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A Simple Gesture of Respect

Recently I read an article that touched my heart. It was about a simple gesture of respect that turned a potential insurrection into a peaceful withdrawal. It served to remind me that respect in all stations of life comes in many forms. It does not require the same language nor the same cultural background. What it does require is an understanding of the human heart and human needs.

It reminded me once again that the primary atom of leadership, is a based on a nucleus of respect.

Adapted from an article in the New Yorker 17 Jan 2005: Battle Lessons by Dan Baum

In April of 2003 a group of American soldiers walked down the road in Nadjaf towards the holiest Shia mosque in all of Iraq. Their intention was to liberate the city. However, Iraqi agitators had spread the lie that these American troops were going to seize the mosque and take the cleric prisoner.

Within minutes hundreds of Iraqis began pouring out of buildings and doorways on either side of the troops on the road to the mosque.  They pressed in on the troops – shaking their fists and screaming.  Their rage was palpable – visceral and it was closing in on the troops.

Seeing the danger, an American officer stepped through the crowd.  He raised a rifle over his head and turned the barrel intentionally to the ground as he said to his men, “Smile.”  Then he added, “Take a knee.”  It was an old sports term that meant kneel.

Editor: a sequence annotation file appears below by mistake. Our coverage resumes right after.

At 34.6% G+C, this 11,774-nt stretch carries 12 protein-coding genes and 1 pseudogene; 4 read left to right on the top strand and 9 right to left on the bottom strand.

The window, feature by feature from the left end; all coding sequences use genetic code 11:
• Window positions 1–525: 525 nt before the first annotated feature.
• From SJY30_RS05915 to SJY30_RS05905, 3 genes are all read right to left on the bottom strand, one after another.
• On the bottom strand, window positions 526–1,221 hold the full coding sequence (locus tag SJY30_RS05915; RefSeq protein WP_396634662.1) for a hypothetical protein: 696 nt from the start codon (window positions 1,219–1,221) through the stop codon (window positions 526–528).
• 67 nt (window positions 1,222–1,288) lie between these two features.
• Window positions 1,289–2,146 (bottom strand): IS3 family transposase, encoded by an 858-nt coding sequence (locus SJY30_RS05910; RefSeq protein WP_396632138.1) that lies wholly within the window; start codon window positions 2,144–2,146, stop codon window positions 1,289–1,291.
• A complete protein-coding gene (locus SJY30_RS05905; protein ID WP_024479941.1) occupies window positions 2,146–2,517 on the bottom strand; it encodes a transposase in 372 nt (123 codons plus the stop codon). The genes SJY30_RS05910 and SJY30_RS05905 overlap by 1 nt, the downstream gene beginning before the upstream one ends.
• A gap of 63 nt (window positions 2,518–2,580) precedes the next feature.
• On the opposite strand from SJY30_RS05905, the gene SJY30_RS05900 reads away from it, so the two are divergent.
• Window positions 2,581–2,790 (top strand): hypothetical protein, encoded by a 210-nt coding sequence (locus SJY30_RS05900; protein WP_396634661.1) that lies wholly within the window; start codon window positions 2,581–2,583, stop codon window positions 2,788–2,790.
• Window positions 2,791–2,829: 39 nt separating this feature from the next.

The soldiers looked at him as if he was crazy. And then slowly, one by one, their bulky 60 to 100 pound back packs swaying on their backs, they went down on one knee their rifles pointing to the ground, before the enraged crowd.

A hush quickly fell over the crowd and the anger dissolved.  The officer ordered his men to retreat.  They quietly turned and slowly walked back to where the officer directed them. With his men out of danger, the officer turned to the crowd and bowed his head in acknowledgment.

Months later the officer, Lt Colonel Hughes was asked by a reporter how he knew what to do, and was he trained to do that, and was it specific to the Iraqs – this holding the rifle down and taking a knee?

Hughes was perplexed, he said it could have turned into an uprising.  But what it really needed he said, “was a gesture of respect”.

It seems to me that at the heart of this story is a lesson in leadership. In so many of our daily dealings with people what is really needed is a simple gesture of respect. For maybe the rope that binds us as human beings is made of many strands of various gestures of respect woven over time.

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